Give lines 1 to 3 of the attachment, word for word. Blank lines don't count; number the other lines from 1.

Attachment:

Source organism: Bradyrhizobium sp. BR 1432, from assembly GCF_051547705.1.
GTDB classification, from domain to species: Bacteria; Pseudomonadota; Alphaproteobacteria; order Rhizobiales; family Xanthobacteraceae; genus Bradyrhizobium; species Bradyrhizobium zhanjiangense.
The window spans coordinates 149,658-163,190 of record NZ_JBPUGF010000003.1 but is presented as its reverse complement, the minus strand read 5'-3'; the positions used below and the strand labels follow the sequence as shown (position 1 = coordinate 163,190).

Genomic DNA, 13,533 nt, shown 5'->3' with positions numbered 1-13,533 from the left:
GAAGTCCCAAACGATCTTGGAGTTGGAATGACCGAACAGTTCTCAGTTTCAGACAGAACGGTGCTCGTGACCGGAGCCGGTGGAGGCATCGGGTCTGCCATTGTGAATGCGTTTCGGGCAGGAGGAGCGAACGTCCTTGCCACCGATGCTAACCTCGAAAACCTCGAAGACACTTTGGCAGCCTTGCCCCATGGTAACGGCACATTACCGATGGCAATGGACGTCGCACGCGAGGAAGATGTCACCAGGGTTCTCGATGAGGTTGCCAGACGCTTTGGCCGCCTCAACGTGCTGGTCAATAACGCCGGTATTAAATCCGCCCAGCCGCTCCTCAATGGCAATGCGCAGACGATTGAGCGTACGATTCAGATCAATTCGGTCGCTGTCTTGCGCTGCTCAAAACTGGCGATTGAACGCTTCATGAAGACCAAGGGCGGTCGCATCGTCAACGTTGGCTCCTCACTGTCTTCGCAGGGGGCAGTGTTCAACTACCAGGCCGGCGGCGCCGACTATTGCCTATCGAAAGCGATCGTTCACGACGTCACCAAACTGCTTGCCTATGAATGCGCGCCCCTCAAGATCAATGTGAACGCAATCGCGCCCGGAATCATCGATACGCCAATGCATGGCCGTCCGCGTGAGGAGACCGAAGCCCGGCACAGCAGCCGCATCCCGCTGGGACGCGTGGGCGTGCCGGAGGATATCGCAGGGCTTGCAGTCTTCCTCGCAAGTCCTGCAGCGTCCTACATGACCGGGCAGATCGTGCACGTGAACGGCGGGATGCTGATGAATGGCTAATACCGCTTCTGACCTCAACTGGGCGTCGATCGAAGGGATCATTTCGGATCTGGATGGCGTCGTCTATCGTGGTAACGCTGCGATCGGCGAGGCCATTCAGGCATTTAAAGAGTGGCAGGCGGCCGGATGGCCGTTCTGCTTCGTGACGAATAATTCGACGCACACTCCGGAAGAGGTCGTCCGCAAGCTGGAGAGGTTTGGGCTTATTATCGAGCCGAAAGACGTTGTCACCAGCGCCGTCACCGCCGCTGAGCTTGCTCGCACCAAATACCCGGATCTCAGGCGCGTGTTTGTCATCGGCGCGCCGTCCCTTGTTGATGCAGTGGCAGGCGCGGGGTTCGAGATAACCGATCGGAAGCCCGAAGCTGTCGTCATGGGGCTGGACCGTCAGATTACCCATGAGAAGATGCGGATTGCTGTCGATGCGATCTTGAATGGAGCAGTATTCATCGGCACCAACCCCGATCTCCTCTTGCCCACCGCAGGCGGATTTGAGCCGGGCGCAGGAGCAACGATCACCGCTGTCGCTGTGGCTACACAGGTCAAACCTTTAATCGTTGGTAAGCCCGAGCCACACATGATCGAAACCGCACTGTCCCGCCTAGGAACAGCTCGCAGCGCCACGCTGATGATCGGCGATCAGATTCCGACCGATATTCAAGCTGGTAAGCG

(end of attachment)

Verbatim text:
Source organism: Bradyrhizobium sp. BR 1432, from assembly GCF_051547705.1.
GTDB classification, from domain to species: Bacteria; Pseudomonadota; Alphaproteobacteria; order Rhizobiales; family Xanthobacteraceae; genus Bradyrhizobium; species Bradyrhizobium zhanjiangense.
The window spans coordinates 149,658-163,190 of record NZ_JBPUGF010000003.1 but is presented as its reverse complement, the minus strand read 5'-3'; the positions used below and the strand labels follow the sequence as shown (position 1 = coordinate 163,190).